Explaining Theodore’s Character

In the movie Her, the main character, Theodore, is a writer for the Beautiful Handwritten Letters Company. As the writer and director of Her, Spike Jonze knew that having Theodore’s occupation be a writer for the Beautiful Handwritten Letters Company would add a facet to his character and incite a specific feeling in the audience. In the opening scene, Theodore reads aloud a heartfelt letter, which at first the audience believes is for his own lover, however, our expectations are thrown wayward when it becomes evident that the letter was written for a couple who had been married for fifty years. His words are genuine, passionate and penetrating, and for this he is his boss’s favorite letter writer.

Why is Theodore a letter writer? I feel the answer to this question correlates to why Theodore falls in love with his operating system, Samantha. Theodore is a romantic and has an affinity for words, but above all, Theodore is genuine. For this reason, Theodore’s character is able to fall in love with an operating system. The reason why humans have had relationships for the course of our existence stems from our need to reproduce and survive. Very rarely can someone form a relationship with the opposite sex, with the absence of reproduction or sexual pleasure. For this reason, Theodore romanticism is noteworthy exemplified through his affinity for words and love-letter writing. In his world of the omnipotence of technology, this sets Theodore apart and so it makes sense that his character would both be letter writer and fall in love with an operating system.

I think Theodore’s job as a writer of letters for other people is meant to be peculiar, and throw off the audience, all the while perfectly explain his actions. On first take, it is weird that someone would make a living by letters for other people. However, it makes sense that someone who can write a love letter for an anonymous person, a person who is not physically in front of him or can respond to his words, can create a romantic relationship with an operating system. Similar to in his love letters, when Theodore speaks to Samantha, he isn’t speaking to a physical person. Theodore’s job explains why he is able to connect with Samantha and form the relationship that he does.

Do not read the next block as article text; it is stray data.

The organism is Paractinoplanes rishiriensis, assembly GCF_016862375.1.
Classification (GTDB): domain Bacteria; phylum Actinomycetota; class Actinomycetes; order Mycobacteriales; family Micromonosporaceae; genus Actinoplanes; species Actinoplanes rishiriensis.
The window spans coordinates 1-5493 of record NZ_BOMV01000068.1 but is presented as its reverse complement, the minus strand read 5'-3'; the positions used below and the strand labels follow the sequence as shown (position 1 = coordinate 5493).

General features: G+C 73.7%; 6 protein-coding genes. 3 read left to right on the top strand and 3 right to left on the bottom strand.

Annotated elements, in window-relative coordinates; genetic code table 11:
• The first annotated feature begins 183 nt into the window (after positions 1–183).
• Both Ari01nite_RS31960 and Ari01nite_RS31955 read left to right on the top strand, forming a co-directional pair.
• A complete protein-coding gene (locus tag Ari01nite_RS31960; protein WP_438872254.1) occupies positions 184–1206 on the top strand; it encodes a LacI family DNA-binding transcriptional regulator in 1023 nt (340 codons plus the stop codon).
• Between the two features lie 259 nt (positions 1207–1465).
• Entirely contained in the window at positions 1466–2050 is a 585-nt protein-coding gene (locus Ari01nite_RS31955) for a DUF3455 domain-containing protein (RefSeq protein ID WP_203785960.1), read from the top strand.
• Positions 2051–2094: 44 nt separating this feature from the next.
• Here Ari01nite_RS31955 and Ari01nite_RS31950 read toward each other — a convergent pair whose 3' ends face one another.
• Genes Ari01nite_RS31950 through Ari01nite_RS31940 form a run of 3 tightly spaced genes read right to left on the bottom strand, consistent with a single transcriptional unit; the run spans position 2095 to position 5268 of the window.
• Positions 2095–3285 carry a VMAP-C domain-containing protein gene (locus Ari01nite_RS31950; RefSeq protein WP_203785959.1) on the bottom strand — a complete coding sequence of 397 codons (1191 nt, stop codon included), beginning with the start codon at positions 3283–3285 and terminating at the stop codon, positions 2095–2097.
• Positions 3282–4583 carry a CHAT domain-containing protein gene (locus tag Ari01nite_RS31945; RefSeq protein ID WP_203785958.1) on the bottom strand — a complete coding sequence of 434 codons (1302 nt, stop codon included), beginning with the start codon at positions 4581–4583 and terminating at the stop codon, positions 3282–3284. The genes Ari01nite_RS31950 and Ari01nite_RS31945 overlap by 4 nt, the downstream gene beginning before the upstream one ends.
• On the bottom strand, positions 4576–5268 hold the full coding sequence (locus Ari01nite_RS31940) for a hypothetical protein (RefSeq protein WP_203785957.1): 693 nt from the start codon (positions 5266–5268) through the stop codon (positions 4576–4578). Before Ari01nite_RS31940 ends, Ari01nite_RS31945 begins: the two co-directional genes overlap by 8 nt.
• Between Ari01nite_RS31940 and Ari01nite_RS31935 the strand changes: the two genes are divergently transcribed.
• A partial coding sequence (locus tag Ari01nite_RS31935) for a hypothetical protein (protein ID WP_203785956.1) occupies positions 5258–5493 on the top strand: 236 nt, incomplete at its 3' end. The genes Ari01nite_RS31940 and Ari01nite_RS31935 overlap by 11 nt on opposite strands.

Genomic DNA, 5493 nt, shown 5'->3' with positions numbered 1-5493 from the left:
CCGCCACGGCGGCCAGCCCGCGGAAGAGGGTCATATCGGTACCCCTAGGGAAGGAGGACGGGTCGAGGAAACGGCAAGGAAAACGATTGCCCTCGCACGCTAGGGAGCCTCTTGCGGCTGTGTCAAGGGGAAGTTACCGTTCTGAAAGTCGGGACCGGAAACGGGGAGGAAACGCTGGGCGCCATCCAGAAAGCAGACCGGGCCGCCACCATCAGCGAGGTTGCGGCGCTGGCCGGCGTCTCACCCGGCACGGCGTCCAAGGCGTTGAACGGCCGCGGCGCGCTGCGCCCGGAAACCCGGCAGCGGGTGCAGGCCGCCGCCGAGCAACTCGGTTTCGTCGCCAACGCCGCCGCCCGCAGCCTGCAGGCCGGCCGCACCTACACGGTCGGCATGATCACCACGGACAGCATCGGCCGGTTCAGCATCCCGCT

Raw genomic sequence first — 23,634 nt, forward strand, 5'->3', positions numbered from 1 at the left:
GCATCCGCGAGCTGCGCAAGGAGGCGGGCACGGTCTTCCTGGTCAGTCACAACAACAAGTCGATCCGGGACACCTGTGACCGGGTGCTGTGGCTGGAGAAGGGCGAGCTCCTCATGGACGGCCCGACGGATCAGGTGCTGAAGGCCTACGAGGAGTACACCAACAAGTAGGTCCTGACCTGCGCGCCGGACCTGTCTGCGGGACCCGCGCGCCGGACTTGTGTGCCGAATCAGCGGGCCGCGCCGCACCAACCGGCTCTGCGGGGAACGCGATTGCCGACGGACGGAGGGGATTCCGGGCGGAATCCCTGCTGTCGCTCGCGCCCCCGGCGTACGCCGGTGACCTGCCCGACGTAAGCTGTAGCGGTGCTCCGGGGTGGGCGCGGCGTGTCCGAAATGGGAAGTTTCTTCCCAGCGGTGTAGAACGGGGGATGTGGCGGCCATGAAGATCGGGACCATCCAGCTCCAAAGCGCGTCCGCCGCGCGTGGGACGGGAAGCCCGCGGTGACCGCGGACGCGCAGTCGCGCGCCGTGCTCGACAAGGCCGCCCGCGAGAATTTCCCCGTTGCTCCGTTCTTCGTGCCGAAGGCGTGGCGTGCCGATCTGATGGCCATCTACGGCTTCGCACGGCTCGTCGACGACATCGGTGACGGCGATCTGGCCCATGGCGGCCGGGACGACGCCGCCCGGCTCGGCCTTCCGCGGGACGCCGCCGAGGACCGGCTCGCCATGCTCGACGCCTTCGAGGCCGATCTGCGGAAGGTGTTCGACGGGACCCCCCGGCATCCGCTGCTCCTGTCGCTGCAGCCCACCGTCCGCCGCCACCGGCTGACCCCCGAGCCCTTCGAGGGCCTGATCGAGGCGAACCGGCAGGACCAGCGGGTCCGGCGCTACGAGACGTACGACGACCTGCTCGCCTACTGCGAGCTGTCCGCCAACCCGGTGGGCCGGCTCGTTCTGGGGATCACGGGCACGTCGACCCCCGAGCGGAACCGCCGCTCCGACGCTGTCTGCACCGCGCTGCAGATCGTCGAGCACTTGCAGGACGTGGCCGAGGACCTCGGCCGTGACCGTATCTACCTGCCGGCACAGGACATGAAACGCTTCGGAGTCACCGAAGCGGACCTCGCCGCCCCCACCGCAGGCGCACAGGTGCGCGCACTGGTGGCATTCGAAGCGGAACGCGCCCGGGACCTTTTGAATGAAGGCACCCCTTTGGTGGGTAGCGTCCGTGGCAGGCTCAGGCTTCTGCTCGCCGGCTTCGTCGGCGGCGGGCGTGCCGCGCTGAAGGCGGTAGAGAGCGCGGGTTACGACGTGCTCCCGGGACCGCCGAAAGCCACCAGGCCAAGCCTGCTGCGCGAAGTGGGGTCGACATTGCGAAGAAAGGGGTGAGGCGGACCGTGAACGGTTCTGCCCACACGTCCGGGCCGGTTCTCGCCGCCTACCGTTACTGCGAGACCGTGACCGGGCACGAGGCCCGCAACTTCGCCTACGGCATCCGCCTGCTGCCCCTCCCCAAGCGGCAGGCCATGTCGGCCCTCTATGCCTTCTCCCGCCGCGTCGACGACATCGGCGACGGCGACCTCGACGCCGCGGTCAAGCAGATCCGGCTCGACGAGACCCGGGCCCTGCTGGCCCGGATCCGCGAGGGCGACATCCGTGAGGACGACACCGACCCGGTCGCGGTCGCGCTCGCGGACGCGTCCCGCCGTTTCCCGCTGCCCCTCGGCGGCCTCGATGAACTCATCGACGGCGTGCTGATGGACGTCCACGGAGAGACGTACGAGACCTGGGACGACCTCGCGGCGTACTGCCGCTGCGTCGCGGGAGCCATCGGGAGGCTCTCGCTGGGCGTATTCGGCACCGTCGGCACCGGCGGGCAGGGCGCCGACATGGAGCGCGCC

The expected reaction of bewilderment is not unexpected, yet neither is the reason why Theodore’s occupation is what it is. The character that Spike Jonze creates in Theodore perfectly explains why his occupation is a writer for the Beautifully Handwritten Letters Company. Although his actions are off-putting, Theodore’s environment, surroundings, and occupation pave the way for his relationship with Samantha. My perspective may differ from the norm, however I can see why Theodore makes the decisions he does, and this is explained by his character.

Her. Dir. Spike Jonze. Perf. Joaqin Phoenix, Amy McAdams, Scarlett Johansson. Annapurna Pictures, 2013. Film.

Blog #3 Revision

Code-switching is the practice of switching between languages or vernacular in conversation. In Matt Thompson’s article “Five Reasons Why People Code-Switch” he describes fitting in as a major reason why people code-switch. He states that “Very often, people code-switch – both consciously and unconsciously – to act or talk more like those around them…” I agree with this statement as a major reason why people code-switch. I have witnessed this type of code-switching first hand, when listening to the conversations my mother has with people of other ethnicities.

I often notice my mother code-switching when talking to people of other races other than Indian. To me, it is very obvious: her voice becomes a bit higher and she pronounces certain words differently because she feels she needs to compensate for her heavy Indian accent.

This is only noticeable to our family (and I’d assume a few of her friends) because we know how she speaks around us. Around us, she doesn’t care if she is messing up her English grammar, as long as she gets her point across. For example, she will often say things like “Go to Indian store and pick up all vegetables on list.” Notice anything funny? She struggles to incorporate articles such as “the” when she speaks English. The case is not that she doesn’t know how to use articles, rather for the sake of convenience she doesn’t attempt to use them. Around others, however, she is often careful about what she says as she doesn’t want to let out improper English.

Around us she will often try to use common sayings, and fail miserably. In our conversation about studying hard in college, she said, “You have to hit head on the nail.” Although I understood her message, I still died laughing. She understands that she has not mastered English, however, for this reason she does not feel comfortable speaking with native speakers.